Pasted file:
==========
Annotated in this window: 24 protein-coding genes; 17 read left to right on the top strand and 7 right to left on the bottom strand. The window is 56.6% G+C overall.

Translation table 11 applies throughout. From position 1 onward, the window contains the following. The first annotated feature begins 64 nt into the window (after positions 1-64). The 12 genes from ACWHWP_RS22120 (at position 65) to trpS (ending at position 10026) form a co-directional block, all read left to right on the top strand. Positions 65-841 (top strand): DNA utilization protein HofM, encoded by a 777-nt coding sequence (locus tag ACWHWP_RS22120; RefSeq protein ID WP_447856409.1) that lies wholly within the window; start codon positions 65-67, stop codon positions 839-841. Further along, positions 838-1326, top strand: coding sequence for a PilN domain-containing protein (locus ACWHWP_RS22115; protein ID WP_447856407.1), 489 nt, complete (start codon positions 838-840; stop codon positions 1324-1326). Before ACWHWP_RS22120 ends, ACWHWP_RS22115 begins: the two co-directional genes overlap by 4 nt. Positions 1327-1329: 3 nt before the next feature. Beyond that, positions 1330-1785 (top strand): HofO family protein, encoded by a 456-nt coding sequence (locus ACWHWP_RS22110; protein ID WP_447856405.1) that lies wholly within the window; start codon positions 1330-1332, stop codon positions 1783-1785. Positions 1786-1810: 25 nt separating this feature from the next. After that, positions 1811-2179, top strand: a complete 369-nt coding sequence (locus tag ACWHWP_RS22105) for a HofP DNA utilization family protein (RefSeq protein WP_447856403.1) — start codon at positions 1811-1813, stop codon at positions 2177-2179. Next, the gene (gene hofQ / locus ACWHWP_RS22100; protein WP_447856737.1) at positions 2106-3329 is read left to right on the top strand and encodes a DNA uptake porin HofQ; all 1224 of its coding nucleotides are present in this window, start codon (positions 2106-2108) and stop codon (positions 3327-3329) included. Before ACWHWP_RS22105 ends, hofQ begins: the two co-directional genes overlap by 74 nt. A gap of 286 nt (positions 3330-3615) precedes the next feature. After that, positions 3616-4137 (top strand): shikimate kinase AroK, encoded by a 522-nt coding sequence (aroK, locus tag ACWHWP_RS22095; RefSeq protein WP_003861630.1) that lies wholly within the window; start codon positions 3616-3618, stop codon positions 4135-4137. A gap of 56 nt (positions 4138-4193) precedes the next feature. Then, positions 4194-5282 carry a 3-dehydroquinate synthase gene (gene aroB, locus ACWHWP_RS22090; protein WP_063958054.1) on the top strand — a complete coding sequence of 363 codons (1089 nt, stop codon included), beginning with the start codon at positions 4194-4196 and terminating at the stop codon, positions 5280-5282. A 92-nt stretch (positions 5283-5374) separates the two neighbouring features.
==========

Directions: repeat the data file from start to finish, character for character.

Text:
Annotated in this window: 24 protein-coding genes; 17 read left to right on the top strand and 7 right to left on the bottom strand. The window is 56.6% G+C overall.

Translation table 11 applies throughout. From position 1 onward, the window contains the following. The first annotated feature begins 64 nt into the window (after positions 1-64). The 12 genes from ACWHWP_RS22120 (at position 65) to trpS (ending at position 10026) form a co-directional block, all read left to right on the top strand. Positions 65-841 (top strand): DNA utilization protein HofM, encoded by a 777-nt coding sequence (locus tag ACWHWP_RS22120; RefSeq protein ID WP_447856409.1) that lies wholly within the window; start codon positions 65-67, stop codon positions 839-841. Further along, positions 838-1326, top strand: coding sequence for a PilN domain-containing protein (locus ACWHWP_RS22115; protein ID WP_447856407.1), 489 nt, complete (start codon positions 838-840; stop codon positions 1324-1326). Before ACWHWP_RS22120 ends, ACWHWP_RS22115 begins: the two co-directional genes overlap by 4 nt. Positions 1327-1329: 3 nt before the next feature. Beyond that, positions 1330-1785 (top strand): HofO family protein, encoded by a 456-nt coding sequence (locus ACWHWP_RS22110; protein ID WP_447856405.1) that lies wholly within the window; start codon positions 1330-1332, stop codon positions 1783-1785. Positions 1786-1810: 25 nt separating this feature from the next. After that, positions 1811-2179, top strand: a complete 369-nt coding sequence (locus tag ACWHWP_RS22105) for a HofP DNA utilization family protein (RefSeq protein WP_447856403.1) — start codon at positions 1811-1813, stop codon at positions 2177-2179. Next, the gene (gene hofQ / locus ACWHWP_RS22100; protein WP_447856737.1) at positions 2106-3329 is read left to right on the top strand and encodes a DNA uptake porin HofQ; all 1224 of its coding nucleotides are present in this window, start codon (positions 2106-2108) and stop codon (positions 3327-3329) included. Before ACWHWP_RS22105 ends, hofQ begins: the two co-directional genes overlap by 74 nt. A gap of 286 nt (positions 3330-3615) precedes the next feature. After that, positions 3616-4137 (top strand): shikimate kinase AroK, encoded by a 522-nt coding sequence (aroK, locus tag ACWHWP_RS22095; RefSeq protein WP_003861630.1) that lies wholly within the window; start codon positions 3616-3618, stop codon positions 4135-4137. A gap of 56 nt (positions 4138-4193) precedes the next feature. Then, positions 4194-5282 carry a 3-dehydroquinate synthase gene (gene aroB, locus ACWHWP_RS22090; protein WP_063958054.1) on the top strand — a complete coding sequence of 363 codons (1089 nt, stop codon included), beginning with the start codon at positions 4194-4196 and terminating at the stop codon, positions 5280-5282. A 92-nt stretch (positions 5283-5374) separates the two neighbouring features.